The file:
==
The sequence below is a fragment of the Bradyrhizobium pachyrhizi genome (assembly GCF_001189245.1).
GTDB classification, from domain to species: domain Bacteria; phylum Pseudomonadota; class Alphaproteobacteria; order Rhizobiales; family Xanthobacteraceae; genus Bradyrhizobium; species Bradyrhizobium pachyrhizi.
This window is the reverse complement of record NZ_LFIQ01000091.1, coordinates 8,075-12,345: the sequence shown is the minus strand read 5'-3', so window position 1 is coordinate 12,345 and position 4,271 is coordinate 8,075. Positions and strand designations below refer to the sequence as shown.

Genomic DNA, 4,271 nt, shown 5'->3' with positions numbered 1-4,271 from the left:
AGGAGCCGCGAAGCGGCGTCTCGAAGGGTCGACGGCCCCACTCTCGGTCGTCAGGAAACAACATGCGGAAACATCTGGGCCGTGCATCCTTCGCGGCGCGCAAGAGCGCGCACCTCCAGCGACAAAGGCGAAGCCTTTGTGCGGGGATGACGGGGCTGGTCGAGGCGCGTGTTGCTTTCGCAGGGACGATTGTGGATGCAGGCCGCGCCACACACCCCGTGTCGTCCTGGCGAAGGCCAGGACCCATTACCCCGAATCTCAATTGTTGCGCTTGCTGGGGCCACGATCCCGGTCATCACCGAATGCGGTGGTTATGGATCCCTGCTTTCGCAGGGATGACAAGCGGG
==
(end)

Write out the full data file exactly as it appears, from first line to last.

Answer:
The sequence below is a fragment of the Bradyrhizobium pachyrhizi genome (assembly GCF_001189245.1).
GTDB classification, from domain to species: domain Bacteria; phylum Pseudomonadota; class Alphaproteobacteria; order Rhizobiales; family Xanthobacteraceae; genus Bradyrhizobium; species Bradyrhizobium pachyrhizi.
This window is the reverse complement of record NZ_LFIQ01000091.1, coordinates 8,075-12,345: the sequence shown is the minus strand read 5'-3', so window position 1 is coordinate 12,345 and position 4,271 is coordinate 8,075. Positions and strand designations below refer to the sequence as shown.

Genomic DNA, 4,271 nt, shown 5'->3' with positions numbered 1-4,271 from the left:
AGGAGCCGCGAAGCGGCGTCTCGAAGGGTCGACGGCCCCACTCTCGGTCGTCAGGAAACAACATGCGGAAACATCTGGGCCGTGCATCCTTCGCGGCGCGCAAGAGCGCGCACCTCCAGCGACAAAGGCGAAGCCTTTGTGCGGGGATGACGGGGCTGGTCGAGGCGCGTGTTGCTTTCGCAGGGACGATTGTGGATGCAGGCCGCGCCACACACCCCGTGTCGTCCTGGCGAAGGCCAGGACCCATTACCCCGAATCTCAATTGTTGCGCTTGCTGGGGCCACGATCCCGGTCATCACCGAATGCGGTGGTTATGGATCCCTGCTTTCGCAGGGATGACAAGCGGG